Q: You went to work with Stephen King on “Tommyknockers” (1993)…
TL: We filmed it in New Zealand because the network wanted it to be the summertime. And in New Zealand, it was summer. I just remember being young and being terrified about how far away from home I was. I couldn’t sleep, and I was in the jungle with Stephen King doing night shoots. One night, he asked me, “Traci, do you want me to tell you a bedtime story?” That’s one of my few regrets, because I should have said yes. But at the time I was afraid.
Around 1993, you recorded a song with the Ramones. Can you talk about that?
TL: I’d love to. Every year Linda Ramone puts together a benefit for Johnny Ramone, in his honor, so I still talk with her. Johnny Ramone was a big fan of “Cry-Baby” and John Waters. Over the years, I’ve watched them die. I had the pleasure of working with Dave Foley and FunnyOrDie in a skit where we welcome the Ramones to Heaven. They’re finally all there. It’s quite funny, and Linda loved it. Dave Foley is very, very funny.
Q: You did a movie called “Ice” (1994) with Zach Galligan…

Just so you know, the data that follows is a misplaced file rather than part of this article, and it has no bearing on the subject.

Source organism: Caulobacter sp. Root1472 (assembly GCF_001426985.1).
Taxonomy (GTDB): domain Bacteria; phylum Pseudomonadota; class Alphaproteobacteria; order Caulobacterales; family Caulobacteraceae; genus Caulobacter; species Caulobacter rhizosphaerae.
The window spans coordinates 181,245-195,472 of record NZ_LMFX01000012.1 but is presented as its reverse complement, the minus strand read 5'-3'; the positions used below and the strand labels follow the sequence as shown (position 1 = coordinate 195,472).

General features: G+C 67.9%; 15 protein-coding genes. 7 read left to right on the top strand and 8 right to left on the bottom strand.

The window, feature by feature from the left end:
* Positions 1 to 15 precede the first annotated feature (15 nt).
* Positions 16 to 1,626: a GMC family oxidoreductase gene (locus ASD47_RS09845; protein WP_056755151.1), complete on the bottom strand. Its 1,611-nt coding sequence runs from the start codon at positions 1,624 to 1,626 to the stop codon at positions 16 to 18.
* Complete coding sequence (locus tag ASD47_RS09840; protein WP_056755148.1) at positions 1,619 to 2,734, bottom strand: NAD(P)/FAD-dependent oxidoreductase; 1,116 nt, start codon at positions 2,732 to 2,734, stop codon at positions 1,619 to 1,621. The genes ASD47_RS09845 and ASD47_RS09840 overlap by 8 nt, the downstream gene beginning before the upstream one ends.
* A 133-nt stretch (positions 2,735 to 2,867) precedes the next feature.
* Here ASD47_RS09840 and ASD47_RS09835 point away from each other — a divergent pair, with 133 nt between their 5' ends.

TL: Yeah. Phillip Troy Linger played my brother in that, and his friends all gave him a hard time that he was in a movie with Traci Lords and couldn’t even make out with her.
Q: Around 1994-1995, you had a story arc on “Roseanne”.
TL: Yes. People have very strong feelings about Roseanne, either loving her or hating her. I’ve always been a fan of hers, and she had everything to do with me being on the show. She put me there. I met her and Sandra Bernhard at an After Hours party for the Grammys. She said she wanted to have me on the show. I said “yeah, sure” but didn’t think much of it at the time. Then I got the call. I didn’t audition or anything, I just walked on. She was very supportive. John Goodman, too. It was intimidating because they were so good and I was the newbie on the set. I still have a fondness for Roseanne and I’m grateful to her. Politically, she’d love to run things.
Q: Your debut album, “1000 Fires”, came out in 1995.
TL: I always wanted to do that. It took a little while to get the ball rolling. At the time, I was living in the south of London and I worked with some of my idols from when I was a kid. Juno Reactor and the Thompson Twins. I got to work with Mike Edwards from Jesus Jones. These guys were all doing things independently, away from their bands. They were writing and producing. Perry Ferrell called and asked if I would do the After Hours rave thing at Lollapalooza. I ended up DJing. I’m not sure how good I was at it, but it was fun. And then he asked me to open for this new act called Moby. That was a trip. Moby was in America, and he was conquering, so I got to go around playing basketball and doing sound checks with Moby.
Q: Is Moby a good basketball player?
TL: Yes he is. And he plays good music.
Q: “Blade” (1998) was a huge deal, and you’re a big part of the film’s opening.